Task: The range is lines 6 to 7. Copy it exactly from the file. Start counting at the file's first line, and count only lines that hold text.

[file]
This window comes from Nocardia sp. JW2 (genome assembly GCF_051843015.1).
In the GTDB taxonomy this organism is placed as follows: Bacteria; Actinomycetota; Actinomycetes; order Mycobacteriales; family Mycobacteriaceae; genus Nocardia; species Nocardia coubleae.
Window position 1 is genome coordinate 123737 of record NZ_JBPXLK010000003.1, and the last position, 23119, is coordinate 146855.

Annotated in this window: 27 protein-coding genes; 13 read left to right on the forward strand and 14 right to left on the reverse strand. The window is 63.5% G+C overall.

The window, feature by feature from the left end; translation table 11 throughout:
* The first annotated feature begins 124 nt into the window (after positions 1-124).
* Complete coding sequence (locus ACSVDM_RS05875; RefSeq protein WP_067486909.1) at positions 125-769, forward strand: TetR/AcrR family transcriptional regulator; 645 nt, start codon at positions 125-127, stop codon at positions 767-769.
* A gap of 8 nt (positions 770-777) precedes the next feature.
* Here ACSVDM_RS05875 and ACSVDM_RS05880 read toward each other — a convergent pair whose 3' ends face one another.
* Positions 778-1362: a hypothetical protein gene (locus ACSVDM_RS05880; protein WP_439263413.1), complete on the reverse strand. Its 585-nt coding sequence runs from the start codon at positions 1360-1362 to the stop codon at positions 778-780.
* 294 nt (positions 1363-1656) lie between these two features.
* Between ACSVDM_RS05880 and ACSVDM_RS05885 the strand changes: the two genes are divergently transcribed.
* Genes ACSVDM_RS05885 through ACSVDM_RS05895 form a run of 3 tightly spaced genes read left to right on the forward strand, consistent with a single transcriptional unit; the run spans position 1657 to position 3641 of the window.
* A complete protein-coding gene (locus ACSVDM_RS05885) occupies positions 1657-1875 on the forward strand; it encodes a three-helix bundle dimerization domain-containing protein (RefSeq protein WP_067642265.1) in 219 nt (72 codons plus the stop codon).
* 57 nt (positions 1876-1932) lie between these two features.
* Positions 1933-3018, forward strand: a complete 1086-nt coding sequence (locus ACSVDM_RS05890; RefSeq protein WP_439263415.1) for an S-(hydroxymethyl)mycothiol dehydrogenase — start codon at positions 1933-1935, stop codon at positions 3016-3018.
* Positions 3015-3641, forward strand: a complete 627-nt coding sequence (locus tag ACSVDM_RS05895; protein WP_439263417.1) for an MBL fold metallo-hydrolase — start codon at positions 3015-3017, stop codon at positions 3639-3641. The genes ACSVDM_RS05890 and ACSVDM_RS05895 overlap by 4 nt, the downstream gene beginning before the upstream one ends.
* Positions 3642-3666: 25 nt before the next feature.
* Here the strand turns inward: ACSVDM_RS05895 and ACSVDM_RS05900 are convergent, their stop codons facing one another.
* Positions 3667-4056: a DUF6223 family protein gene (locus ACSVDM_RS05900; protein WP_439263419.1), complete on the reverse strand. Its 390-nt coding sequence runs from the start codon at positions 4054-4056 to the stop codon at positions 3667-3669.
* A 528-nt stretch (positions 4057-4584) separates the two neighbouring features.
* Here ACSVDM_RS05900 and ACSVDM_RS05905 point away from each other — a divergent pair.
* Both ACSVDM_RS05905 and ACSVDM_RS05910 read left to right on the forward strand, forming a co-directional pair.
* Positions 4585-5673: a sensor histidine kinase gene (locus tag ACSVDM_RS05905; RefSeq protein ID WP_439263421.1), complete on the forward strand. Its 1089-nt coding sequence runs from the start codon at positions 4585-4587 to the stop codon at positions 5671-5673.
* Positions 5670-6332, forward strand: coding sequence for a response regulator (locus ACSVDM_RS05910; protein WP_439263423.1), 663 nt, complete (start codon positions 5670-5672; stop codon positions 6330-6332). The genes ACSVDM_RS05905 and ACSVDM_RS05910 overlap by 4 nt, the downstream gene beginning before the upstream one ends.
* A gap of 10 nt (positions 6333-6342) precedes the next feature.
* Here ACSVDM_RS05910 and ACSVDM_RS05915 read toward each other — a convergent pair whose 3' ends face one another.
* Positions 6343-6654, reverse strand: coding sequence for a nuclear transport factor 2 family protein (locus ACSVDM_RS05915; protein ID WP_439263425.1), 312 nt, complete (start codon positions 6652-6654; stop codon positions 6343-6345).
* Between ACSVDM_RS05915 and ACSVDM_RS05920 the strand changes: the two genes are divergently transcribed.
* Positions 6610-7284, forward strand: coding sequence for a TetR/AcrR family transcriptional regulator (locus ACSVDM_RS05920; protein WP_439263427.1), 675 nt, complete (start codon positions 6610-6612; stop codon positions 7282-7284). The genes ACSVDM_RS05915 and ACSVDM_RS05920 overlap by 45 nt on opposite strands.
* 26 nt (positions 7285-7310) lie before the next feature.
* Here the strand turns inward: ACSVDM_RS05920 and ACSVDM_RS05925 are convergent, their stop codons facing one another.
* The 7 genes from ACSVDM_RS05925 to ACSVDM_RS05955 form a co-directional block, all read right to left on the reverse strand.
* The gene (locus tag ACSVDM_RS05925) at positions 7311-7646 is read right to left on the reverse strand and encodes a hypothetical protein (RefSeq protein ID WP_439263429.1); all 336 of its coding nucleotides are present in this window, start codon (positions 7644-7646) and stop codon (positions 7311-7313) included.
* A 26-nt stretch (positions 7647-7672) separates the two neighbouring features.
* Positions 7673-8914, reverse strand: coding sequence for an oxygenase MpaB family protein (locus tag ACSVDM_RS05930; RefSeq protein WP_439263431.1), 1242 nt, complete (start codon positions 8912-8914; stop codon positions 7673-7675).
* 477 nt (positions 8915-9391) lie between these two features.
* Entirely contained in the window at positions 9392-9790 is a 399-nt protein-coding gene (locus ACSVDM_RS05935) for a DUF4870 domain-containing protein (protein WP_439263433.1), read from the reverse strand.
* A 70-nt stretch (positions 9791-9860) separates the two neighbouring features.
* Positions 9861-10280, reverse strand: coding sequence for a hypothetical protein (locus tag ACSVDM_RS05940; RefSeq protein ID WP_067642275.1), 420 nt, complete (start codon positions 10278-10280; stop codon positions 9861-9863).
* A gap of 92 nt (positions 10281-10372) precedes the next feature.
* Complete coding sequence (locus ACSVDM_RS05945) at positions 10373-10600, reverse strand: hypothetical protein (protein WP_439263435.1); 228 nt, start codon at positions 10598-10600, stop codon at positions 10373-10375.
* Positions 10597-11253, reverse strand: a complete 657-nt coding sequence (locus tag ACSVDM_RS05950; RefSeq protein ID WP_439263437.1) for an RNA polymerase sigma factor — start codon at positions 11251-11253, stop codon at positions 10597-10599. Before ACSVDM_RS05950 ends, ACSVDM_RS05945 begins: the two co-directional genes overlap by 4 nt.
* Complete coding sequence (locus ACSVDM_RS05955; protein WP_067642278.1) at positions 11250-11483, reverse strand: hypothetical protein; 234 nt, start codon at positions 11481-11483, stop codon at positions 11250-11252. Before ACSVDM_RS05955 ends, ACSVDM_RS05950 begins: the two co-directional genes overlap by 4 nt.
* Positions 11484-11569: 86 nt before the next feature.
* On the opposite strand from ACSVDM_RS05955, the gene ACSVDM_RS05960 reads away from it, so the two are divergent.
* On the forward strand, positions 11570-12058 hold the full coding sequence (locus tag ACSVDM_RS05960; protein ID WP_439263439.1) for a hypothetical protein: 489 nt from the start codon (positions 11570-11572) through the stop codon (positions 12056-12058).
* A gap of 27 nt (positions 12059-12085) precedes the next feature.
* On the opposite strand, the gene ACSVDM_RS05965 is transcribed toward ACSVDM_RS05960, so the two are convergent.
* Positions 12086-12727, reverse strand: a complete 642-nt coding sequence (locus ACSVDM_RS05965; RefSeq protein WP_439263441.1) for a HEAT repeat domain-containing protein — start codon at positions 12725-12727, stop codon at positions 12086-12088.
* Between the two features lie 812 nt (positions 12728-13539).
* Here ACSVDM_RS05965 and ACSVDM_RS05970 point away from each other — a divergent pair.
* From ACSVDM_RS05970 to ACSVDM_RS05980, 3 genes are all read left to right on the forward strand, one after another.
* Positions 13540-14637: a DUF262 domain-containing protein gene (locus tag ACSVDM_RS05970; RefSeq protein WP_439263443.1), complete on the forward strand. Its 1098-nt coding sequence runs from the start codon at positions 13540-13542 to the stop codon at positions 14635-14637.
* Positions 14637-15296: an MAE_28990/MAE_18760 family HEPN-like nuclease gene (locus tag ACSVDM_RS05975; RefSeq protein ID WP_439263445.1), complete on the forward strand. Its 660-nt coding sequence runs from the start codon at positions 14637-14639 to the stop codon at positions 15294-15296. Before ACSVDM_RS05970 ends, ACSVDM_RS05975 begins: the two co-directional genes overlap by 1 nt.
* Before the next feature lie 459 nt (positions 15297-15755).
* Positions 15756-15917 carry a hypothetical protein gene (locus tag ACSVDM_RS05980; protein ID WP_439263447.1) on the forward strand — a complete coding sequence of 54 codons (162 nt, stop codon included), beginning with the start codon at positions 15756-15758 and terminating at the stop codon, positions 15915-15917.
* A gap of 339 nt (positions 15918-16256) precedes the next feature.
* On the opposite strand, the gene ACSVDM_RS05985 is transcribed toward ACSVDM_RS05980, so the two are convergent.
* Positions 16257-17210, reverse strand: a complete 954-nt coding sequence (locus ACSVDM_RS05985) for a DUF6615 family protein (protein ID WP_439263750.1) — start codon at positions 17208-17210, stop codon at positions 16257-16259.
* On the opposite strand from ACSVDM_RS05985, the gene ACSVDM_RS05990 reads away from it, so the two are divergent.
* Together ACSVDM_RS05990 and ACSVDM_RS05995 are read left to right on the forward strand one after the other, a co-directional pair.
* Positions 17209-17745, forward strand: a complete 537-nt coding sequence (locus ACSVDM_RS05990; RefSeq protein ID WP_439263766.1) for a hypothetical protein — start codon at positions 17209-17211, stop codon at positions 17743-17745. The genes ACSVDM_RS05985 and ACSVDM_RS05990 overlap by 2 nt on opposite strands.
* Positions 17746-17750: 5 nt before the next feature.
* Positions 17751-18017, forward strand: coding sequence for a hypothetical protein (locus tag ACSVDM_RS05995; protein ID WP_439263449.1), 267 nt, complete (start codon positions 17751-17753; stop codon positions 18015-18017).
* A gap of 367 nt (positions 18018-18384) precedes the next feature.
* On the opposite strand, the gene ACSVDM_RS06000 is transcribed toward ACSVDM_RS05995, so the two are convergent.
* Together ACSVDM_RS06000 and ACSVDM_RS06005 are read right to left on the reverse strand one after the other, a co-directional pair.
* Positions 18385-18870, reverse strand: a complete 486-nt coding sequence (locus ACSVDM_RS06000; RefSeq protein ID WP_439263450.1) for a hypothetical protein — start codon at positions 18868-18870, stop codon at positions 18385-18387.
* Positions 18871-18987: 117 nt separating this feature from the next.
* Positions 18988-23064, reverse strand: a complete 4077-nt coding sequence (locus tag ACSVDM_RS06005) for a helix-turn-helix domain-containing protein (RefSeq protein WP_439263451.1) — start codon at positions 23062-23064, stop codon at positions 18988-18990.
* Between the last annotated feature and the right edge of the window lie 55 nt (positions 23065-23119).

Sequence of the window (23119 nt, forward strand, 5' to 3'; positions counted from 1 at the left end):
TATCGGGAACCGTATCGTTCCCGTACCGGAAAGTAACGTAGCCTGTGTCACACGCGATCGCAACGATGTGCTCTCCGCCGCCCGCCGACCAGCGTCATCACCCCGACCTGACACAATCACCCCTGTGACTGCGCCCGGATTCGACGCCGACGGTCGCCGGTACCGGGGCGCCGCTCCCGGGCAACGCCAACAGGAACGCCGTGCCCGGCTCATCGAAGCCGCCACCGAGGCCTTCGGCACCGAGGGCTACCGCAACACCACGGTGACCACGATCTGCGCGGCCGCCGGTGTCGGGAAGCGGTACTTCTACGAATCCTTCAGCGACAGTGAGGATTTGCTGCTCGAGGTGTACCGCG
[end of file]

* The first annotated feature begins 124 nt into the window (after positions 1-124).
* Complete coding sequence (locus ACSVDM_RS05875; RefSeq protein WP_067486909.1) at positions 125-769, forward strand: TetR/AcrR family transcriptional regulator; 645 nt, start codon at positions 125-127, stop codon at positions 767-769.